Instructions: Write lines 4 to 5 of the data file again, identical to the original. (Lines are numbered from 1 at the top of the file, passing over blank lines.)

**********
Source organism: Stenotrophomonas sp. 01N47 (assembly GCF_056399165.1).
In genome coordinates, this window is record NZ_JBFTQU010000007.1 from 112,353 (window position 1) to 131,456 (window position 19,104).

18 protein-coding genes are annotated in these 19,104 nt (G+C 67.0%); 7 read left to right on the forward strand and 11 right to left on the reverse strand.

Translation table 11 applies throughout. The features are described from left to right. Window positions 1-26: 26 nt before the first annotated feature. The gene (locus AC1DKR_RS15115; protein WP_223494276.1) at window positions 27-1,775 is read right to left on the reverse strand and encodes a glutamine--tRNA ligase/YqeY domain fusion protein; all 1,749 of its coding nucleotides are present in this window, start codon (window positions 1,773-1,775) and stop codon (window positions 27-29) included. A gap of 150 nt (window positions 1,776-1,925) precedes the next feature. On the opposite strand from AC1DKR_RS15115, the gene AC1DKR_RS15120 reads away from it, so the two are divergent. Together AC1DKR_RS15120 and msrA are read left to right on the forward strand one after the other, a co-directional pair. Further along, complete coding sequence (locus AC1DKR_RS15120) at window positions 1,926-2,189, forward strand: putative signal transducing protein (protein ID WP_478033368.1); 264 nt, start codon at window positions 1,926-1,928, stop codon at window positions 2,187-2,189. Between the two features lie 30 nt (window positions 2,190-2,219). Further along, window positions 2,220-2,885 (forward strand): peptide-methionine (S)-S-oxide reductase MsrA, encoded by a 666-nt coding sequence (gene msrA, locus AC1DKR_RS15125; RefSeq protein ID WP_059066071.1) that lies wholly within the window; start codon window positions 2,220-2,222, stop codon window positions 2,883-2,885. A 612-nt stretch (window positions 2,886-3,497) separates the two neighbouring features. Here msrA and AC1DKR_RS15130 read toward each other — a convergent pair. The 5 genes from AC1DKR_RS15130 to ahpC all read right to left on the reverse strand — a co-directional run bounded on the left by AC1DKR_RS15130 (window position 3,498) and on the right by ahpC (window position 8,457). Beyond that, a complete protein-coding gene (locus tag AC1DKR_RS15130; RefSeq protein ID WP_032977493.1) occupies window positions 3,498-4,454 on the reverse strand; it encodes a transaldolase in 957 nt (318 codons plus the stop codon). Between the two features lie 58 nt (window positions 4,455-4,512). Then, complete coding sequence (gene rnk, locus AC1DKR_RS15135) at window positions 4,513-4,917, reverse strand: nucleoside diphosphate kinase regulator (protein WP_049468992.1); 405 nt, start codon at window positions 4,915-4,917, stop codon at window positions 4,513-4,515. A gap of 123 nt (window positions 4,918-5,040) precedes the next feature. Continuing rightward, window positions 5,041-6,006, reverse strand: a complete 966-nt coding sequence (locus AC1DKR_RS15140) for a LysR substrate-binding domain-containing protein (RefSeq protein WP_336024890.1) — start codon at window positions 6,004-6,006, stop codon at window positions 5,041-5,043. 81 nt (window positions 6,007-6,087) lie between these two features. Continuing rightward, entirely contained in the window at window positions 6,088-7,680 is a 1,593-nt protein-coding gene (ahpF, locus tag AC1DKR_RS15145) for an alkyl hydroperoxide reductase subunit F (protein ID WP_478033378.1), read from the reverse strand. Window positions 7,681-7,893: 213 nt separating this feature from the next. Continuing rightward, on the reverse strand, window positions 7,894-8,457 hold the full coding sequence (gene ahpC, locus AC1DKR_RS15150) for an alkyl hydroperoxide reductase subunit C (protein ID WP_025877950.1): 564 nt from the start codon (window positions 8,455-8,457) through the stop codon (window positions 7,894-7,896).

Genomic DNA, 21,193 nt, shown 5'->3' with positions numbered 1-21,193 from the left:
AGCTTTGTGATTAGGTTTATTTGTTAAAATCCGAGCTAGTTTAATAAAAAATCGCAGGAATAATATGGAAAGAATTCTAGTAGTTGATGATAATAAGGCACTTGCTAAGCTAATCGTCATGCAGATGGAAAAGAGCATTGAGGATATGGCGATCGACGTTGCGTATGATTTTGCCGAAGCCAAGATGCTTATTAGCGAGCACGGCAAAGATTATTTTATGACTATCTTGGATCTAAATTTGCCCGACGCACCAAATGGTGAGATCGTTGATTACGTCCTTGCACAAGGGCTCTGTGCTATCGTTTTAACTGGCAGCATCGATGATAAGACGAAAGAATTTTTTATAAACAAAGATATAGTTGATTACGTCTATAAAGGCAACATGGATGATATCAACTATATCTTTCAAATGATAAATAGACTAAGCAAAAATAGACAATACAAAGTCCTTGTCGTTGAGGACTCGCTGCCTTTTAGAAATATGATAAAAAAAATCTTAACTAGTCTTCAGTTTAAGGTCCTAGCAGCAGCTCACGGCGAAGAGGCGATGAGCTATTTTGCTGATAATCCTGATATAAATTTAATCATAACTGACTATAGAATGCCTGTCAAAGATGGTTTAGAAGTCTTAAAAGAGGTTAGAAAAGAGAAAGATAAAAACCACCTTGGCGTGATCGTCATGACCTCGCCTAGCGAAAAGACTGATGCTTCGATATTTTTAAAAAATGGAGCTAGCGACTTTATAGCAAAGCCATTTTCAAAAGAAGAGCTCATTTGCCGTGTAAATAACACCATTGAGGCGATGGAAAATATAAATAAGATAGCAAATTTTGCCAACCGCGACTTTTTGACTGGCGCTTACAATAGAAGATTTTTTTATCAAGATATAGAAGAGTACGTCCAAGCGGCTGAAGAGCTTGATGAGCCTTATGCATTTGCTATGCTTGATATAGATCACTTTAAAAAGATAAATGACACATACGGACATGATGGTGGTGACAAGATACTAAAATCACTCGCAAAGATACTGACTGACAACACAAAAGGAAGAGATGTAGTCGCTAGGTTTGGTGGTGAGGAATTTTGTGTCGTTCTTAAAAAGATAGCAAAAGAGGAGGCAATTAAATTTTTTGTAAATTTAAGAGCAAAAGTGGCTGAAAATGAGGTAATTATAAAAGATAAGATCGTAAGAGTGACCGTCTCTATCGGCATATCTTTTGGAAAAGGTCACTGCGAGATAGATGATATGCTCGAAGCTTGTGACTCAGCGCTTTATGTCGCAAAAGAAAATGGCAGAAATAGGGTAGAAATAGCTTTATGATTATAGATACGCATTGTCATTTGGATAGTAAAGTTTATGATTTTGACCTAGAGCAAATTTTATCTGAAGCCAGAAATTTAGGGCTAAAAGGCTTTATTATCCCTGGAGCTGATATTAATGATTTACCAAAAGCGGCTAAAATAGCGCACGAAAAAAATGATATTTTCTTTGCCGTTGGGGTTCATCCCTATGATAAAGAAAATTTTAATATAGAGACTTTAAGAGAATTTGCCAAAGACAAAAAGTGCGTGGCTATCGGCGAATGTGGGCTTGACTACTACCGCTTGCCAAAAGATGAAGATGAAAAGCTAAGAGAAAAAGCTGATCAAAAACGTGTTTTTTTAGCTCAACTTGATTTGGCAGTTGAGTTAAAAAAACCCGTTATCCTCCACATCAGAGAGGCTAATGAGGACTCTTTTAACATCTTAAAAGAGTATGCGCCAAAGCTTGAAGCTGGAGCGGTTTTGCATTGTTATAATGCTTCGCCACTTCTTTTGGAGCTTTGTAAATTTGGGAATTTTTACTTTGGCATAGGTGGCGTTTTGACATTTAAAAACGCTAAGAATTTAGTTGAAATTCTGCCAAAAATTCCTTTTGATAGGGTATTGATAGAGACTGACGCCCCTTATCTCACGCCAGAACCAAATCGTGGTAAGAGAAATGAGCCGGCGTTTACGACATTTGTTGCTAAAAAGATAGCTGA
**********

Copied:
Translation table 11 applies throughout. The features are described from left to right. Window positions 1-26: 26 nt before the first annotated feature. The gene (locus AC1DKR_RS15115; protein WP_223494276.1) at window positions 27-1,775 is read right to left on the reverse strand and encodes a glutamine--tRNA ligase/YqeY domain fusion protein; all 1,749 of its coding nucleotides are present in this window, start codon (window positions 1,773-1,775) and stop codon (window positions 27-29) included. A gap of 150 nt (window positions 1,776-1,925) precedes the next feature. On the opposite strand from AC1DKR_RS15115, the gene AC1DKR_RS15120 reads away from it, so the two are divergent. Together AC1DKR_RS15120 and msrA are read left to right on the forward strand one after the other, a co-directional pair. Further along, complete coding sequence (locus AC1DKR_RS15120) at window positions 1,926-2,189, forward strand: putative signal transducing protein (protein ID WP_478033368.1); 264 nt, start codon at window positions 1,926-1,928, stop codon at window positions 2,187-2,189. Between the two features lie 30 nt (window positions 2,190-2,219). Further along, window positions 2,220-2,885 (forward strand): peptide-methionine (S)-S-oxide reductase MsrA, encoded by a 666-nt coding sequence (gene msrA, locus AC1DKR_RS15125; RefSeq protein ID WP_059066071.1) that lies wholly within the window; start codon window positions 2,220-2,222, stop codon window positions 2,883-2,885. A 612-nt stretch (window positions 2,886-3,497) separates the two neighbouring features. Here msrA and AC1DKR_RS15130 read toward each other — a convergent pair. The 5 genes from AC1DKR_RS15130 to ahpC all read right to left on the reverse strand — a co-directional run bounded on the left by AC1DKR_RS15130 (window position 3,498) and on the right by ahpC (window position 8,457). Beyond that, a complete protein-coding gene (locus tag AC1DKR_RS15130; RefSeq protein ID WP_032977493.1) occupies window positions 3,498-4,454 on the reverse strand; it encodes a transaldolase in 957 nt (318 codons plus the stop codon). Between the two features lie 58 nt (window positions 4,455-4,512). Then, complete coding sequence (gene rnk, locus AC1DKR_RS15135) at window positions 4,513-4,917, reverse strand: nucleoside diphosphate kinase regulator (protein WP_049468992.1); 405 nt, start codon at window positions 4,915-4,917, stop codon at window positions 4,513-4,515. A gap of 123 nt (window positions 4,918-5,040) precedes the next feature. Continuing rightward, window positions 5,041-6,006, reverse strand: a complete 966-nt coding sequence (locus AC1DKR_RS15140) for a LysR substrate-binding domain-containing protein (RefSeq protein WP_336024890.1) — start codon at window positions 6,004-6,006, stop codon at window positions 5,041-5,043. 81 nt (window positions 6,007-6,087) lie between these two features. Continuing rightward, entirely contained in the window at window positions 6,088-7,680 is a 1,593-nt protein-coding gene (ahpF, locus tag AC1DKR_RS15145) for an alkyl hydroperoxide reductase subunit F (protein ID WP_478033378.1), read from the reverse strand. Window positions 7,681-7,893: 213 nt separating this feature from the next. Continuing rightward, on the reverse strand, window positions 7,894-8,457 hold the full coding sequence (gene ahpC, locus AC1DKR_RS15150) for an alkyl hydroperoxide reductase subunit C (protein ID WP_025877950.1): 564 nt from the start codon (window positions 8,455-8,457) through the stop codon (window positions 7,894-7,896).

Genomic DNA, 21,193 nt, shown 5'->3' with positions numbered 1-21,193 from the left: